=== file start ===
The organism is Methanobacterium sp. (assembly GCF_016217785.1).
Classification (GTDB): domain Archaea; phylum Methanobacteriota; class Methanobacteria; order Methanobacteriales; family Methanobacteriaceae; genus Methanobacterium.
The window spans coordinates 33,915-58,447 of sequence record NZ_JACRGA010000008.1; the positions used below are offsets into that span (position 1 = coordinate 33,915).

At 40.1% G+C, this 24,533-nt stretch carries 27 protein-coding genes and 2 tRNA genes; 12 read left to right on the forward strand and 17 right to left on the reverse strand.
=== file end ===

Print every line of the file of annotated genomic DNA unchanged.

The organism is Methanobacterium sp. (assembly GCF_016217785.1).
Classification (GTDB): domain Archaea; phylum Methanobacteriota; class Methanobacteria; order Methanobacteriales; family Methanobacteriaceae; genus Methanobacterium.
The window spans coordinates 33,915-58,447 of sequence record NZ_JACRGA010000008.1; the positions used below are offsets into that span (position 1 = coordinate 33,915).

At 40.1% G+C, this 24,533-nt stretch carries 27 protein-coding genes and 2 tRNA genes; 12 read left to right on the forward strand and 17 right to left on the reverse strand.